This is a lyrical essay about passion, loss, and the will to keep moving forward, set to photos by Katie Lutz of a trip to a small village called Tizi n' Oucheg in the Atlas Mountains of Morocco.
I've long fancied myself a 'mover and shaker,' someone who won't settle for status quo.
I've chased dreams and caught them, and did a lot of leaving.
It wasn't running away, but choosing to go, to stir things up, to be an agent of change and growth in a community.
Big changes were something I always thought about—how can this situation change for the better? How can I help this person realize their potential? Life is so short! Rock the boat. Get your hands dirty. Make something beautiful of this gift of life we've got.
There is a catch, of course, for everyone, but especially those of us who have prayed for a life out of the ordinary.
Sometimes the big changes aren't of your own composition.
What about when change tackles you from behind, and leaves you dirt-stained and gasping for breath?
With a pounding heart and racing mind, fingers claw at thin air, trying in vain to catch things once held dear, after they've been jolted from your grip.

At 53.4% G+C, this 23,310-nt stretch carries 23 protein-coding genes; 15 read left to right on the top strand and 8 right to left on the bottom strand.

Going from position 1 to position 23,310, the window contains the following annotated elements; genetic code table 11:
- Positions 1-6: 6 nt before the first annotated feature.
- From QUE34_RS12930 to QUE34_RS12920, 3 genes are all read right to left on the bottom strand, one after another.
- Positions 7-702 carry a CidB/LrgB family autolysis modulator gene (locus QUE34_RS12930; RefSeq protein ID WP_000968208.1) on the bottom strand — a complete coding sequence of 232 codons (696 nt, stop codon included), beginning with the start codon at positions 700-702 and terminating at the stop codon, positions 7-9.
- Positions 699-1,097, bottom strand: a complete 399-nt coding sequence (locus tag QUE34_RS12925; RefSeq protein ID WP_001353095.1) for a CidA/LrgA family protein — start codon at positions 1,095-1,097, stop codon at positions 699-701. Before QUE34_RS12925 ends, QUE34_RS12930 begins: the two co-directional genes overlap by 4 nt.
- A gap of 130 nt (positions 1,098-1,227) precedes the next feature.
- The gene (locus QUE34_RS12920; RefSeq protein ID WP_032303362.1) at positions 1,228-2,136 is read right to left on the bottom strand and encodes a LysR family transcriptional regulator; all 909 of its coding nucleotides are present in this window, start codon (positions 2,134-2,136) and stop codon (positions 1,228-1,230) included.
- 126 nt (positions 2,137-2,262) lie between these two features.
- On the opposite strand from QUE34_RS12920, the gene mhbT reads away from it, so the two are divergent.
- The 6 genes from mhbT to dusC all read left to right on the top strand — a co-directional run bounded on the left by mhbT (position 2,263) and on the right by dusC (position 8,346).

To be sure, this pain can be avoided.
A life lived with no passion, no attachments, no investment of the heart—such a life is safe.
But a life of indifference will be merely sideswiped; there was not enough momentum in the first place to truly be knocked off it's feet.
But to you whose hearts are steeped in passion, in hot pursuit of a life extraordinary—unexpected loss and change is eviscerating.
The death of a dream, especially through circumstances beyond your control, has the power to halt the dreamer in her tracks.
When all has crumbled before your eyes, you could spend an eternity digging through rubble, pocketing tiny fragments of what once was.
For a time, this will be all you can do.
But there will come a time when a little flame of passion rises within you again. Allow hope to betray the desire to stifle it.
Once you've watched your dreams die, the boldest thing you can do is to dream again.
Keep moving forward.
Stare uncertainty in the face and tell it, oh, I will dream again.
You may have changed the landscape, but you have no power over the colour of the sky.
Rising from the dirt—after being covered in it—grants you the authority to see new dreams come into fruition, with a significance that is achievable via no other route than straight through grief and sorrow.
If you have met defeat, keep on walking.
There are adventures yet to be lived, dreams yet to be chased.
There are stories yet to be told—they will burst out like a song, from a once-silent smile.